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Sunday, December 7, 2008

What Johnnie Cochran Really Thought About O.J.











By Mark Fisher


It was late, nearing midnight, during O.J. Simpson's murder

trial in Los Angeles. Simpson's lead attorney, Johnnie

Cochran, had promised me an interview but had

warned that we'd have to squeeze it in during off

-hours. There weren't many off hours during the

insanity of the Trial of the Century.

"Meet me at the office late," Cochran said.

How late, I asked.

"Doesn't matter," Cochran replied. "No matter how

late you come, I'll be there."

Forty midnights in a row at the office had left the

lawyer in a contemplative mood. The spectacle

of the Simpson matter had long since ceased to

impress or appall. Every bit of legal strategy

and media manipulation had been combed over

so incessantly that there really weren't many

questions left to ask. So I asked the only

question I was really curious about.

Cochran by this point was well past ritual. So he

dished, off the record, of course. Cochran died in 2005,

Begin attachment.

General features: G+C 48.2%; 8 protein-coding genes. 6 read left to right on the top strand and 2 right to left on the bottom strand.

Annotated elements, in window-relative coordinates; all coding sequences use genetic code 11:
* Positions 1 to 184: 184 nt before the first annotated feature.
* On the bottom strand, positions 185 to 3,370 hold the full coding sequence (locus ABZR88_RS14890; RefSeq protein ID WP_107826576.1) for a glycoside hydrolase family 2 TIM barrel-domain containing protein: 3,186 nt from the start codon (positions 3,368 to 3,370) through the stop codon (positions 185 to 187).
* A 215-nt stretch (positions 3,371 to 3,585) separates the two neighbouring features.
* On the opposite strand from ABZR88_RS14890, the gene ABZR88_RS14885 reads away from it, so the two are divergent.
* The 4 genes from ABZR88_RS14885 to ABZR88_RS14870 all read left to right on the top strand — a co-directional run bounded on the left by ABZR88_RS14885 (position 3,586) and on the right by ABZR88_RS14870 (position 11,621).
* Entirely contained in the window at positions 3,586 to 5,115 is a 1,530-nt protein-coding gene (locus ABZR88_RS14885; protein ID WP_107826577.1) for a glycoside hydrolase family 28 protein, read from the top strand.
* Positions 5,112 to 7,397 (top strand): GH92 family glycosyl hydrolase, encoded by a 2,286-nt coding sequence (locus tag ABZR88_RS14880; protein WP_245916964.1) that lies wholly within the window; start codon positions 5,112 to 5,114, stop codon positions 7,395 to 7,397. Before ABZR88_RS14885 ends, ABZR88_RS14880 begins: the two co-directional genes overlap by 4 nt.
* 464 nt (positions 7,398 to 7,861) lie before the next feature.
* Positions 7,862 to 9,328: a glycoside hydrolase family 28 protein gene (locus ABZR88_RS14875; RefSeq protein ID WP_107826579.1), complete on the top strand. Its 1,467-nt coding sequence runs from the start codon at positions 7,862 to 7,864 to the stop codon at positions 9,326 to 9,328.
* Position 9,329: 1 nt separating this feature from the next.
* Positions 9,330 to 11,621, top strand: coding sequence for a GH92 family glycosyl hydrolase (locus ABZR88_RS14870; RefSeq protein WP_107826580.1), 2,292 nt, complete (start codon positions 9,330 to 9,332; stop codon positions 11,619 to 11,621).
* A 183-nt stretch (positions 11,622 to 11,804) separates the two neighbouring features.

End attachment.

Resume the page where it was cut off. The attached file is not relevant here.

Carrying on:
so, by tradition of the craft, those comments are now

fair game.

"There's something wrong with him," Cochran said,

and he talked about other clients he'd had who somehow

managed to persuade themselves that they hadn't

done what they actually had done.

Simpson was a big star, a hero to some, a talented

person. But, said Cochran, "I wouldn't believe him

if he told me the sun was coming up again tomorrow morning."

And then the lawyer went back to work

on a defense so wonderfully constructed that it got

off a guy who had done a truly terrible deed.



PS: I'll never forget that look on Kardashian's face

when the verdict was read......

"My God, .....these idiot's actually believe... he didn't do it!"




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